In 1997, the United Nations Committee Against Torture found that such methods constituted torture and were in breach of the Convention Against Torture and Other Cruel, Inhuman or Degrading Treatment or Punishment, a convention ratified by Israel in 1991. In September 1999, a ruling by Israel's High Court repudiated the Landau Commission's position, stating that the Israeli Security Agency (ISA) does not have legal authority to use physical means of interrogation that are not "reasonable and fair" and that cause the detainee to suffer. While the court noted that a reasonable interrogation is likely to cause discomfort and put pressure on the detainee, this is lawful only if "it is a 'side effect' inherent to the interrogation," and not aimed at tiring out or "breaking" the detainee as an end in itself.
Uri Davis writes that the Supreme Court ruling of 1999 came after 50 years of silence "in the face of systematic torture practiced in Israeli jails and detention centers against Palestinian prisoners and detainees, as well as other prisoners." However, Davis also notes that after the Supreme Court ruling, the Public Committee Against Torture in Israel reports that "torture has, in most cases, ceased."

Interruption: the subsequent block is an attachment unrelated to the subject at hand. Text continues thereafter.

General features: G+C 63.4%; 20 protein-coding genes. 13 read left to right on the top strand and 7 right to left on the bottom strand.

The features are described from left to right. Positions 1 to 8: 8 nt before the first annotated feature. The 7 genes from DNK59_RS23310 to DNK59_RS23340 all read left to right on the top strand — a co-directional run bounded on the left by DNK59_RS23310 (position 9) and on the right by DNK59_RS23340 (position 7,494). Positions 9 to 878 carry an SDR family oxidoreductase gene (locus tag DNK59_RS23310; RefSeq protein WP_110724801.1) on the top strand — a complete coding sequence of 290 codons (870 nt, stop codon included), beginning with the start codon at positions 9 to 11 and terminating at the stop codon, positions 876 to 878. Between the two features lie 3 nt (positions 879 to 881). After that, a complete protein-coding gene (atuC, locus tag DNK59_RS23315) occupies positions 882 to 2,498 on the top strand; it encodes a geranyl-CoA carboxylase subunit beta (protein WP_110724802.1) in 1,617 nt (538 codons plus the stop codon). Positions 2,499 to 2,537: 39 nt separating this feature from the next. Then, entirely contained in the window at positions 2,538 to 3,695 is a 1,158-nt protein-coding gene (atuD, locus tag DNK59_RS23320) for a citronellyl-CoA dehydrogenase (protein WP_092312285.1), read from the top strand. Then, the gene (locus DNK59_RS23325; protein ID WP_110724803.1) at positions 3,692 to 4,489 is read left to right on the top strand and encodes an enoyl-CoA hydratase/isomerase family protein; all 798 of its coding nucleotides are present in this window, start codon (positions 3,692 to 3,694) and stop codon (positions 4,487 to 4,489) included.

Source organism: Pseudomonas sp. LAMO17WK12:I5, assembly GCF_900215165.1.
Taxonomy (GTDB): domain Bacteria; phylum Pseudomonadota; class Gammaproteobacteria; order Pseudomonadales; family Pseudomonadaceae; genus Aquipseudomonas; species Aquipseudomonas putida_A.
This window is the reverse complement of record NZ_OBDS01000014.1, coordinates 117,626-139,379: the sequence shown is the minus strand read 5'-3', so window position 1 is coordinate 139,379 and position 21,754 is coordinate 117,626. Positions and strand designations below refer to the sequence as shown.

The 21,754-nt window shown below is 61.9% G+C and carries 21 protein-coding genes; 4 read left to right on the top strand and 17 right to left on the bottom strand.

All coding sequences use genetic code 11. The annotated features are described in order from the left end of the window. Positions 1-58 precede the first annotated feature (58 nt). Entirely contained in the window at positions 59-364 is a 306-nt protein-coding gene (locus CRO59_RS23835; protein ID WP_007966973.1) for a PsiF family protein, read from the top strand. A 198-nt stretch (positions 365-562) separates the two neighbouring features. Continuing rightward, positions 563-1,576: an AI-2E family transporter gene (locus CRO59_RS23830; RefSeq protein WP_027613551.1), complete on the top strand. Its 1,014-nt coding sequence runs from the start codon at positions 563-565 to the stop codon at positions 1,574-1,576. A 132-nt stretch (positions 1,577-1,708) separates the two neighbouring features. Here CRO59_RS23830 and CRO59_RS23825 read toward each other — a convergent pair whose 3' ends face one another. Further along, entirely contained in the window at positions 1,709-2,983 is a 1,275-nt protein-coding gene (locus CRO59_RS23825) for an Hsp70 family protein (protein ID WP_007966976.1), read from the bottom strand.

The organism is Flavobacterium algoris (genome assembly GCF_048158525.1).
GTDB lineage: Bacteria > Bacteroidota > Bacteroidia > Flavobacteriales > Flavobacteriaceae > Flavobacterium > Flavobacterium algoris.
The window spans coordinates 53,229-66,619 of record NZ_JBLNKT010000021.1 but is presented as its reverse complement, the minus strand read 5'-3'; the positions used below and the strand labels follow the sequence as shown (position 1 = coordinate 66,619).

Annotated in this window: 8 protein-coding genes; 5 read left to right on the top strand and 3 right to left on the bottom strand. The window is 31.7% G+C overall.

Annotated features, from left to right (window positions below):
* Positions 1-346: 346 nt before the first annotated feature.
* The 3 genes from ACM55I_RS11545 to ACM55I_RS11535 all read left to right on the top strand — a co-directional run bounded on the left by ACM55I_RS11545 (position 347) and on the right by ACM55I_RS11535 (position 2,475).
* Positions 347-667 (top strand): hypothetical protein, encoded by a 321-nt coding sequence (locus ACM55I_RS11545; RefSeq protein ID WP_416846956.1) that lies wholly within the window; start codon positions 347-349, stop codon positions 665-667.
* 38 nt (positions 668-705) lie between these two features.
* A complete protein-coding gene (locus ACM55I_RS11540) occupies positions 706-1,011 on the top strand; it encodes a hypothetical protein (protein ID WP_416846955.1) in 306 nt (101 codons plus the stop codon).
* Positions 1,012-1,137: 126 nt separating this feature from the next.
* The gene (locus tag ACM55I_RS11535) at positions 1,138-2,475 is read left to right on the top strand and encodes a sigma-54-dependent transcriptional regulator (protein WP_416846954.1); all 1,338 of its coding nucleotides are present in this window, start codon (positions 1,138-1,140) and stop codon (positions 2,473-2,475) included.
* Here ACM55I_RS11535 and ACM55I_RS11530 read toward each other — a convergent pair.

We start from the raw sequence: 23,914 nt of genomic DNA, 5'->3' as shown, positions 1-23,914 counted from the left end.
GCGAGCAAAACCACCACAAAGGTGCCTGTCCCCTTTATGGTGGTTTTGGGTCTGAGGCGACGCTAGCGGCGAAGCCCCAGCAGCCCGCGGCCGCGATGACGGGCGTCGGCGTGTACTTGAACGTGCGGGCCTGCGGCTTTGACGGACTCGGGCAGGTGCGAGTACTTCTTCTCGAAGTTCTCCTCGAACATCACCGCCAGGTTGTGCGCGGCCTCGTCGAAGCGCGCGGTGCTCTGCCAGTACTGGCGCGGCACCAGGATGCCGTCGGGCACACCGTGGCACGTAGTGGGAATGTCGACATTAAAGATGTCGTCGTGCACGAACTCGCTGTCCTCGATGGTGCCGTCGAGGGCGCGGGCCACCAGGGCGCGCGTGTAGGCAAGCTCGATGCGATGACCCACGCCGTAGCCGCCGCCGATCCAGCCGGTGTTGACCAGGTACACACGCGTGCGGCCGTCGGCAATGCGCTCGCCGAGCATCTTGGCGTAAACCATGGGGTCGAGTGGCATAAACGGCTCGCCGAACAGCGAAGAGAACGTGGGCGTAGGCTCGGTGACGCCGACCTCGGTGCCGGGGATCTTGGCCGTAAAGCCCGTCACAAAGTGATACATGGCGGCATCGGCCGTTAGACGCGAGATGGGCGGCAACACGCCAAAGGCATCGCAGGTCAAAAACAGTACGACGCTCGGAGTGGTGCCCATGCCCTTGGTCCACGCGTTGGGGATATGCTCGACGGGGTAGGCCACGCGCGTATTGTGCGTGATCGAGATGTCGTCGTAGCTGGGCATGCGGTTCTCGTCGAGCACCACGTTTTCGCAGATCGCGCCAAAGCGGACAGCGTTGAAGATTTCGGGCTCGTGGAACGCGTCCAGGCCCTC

In 2000, an official Israeli report has acknowledged that the Israeli security service tortured detainees during the First Intifada. The report said that the leadership of Shin Bet knew about the torture but did nothing to stop it. Human rights organisations say some detainees died or were left paralysed.